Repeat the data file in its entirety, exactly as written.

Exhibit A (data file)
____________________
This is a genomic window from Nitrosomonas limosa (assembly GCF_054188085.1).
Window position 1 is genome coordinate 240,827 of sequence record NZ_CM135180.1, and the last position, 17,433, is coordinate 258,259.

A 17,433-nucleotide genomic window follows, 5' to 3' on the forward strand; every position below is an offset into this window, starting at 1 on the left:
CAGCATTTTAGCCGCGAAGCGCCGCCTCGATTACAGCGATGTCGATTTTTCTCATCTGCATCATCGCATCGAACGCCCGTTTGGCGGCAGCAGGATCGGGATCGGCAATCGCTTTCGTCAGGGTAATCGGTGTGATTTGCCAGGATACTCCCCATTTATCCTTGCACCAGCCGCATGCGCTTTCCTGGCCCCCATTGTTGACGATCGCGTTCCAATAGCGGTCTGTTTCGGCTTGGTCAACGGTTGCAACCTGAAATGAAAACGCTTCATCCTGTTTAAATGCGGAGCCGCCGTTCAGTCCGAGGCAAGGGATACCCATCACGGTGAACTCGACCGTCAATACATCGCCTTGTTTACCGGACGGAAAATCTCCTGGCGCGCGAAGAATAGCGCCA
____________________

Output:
This is a genomic window from Nitrosomonas limosa (assembly GCF_054188085.1).
Window position 1 is genome coordinate 240,827 of sequence record NZ_CM135180.1, and the last position, 17,433, is coordinate 258,259.

A 17,433-nucleotide genomic window follows, 5' to 3' on the forward strand; every position below is an offset into this window, starting at 1 on the left:
CAGCATTTTAGCCGCGAAGCGCCGCCTCGATTACAGCGATGTCGATTTTTCTCATCTGCATCATCGCATCGAACGCCCGTTTGGCGGCAGCAGGATCGGGATCGGCAATCGCTTTCGTCAGGGTAATCGGTGTGATTTGCCAGGATACTCCCCATTTATCCTTGCACCAGCCGCATGCGCTTTCCTGGCCCCCATTGTTGACGATCGCGTTCCAATAGCGGTCTGTTTCGGCTTGGTCAACGGTTGCAACCTGAAATGAAAACGCTTCATCCTGTTTAAATGCGGAGCCGCCGTTCAGTCCGAGGCAAGGGATACCCATCACGGTGAACTCGACCGTCAATACATCGCCTTGTTTACCGGACGGAAAATCTCCTGGCGCGCGAAGAATAGCGCCA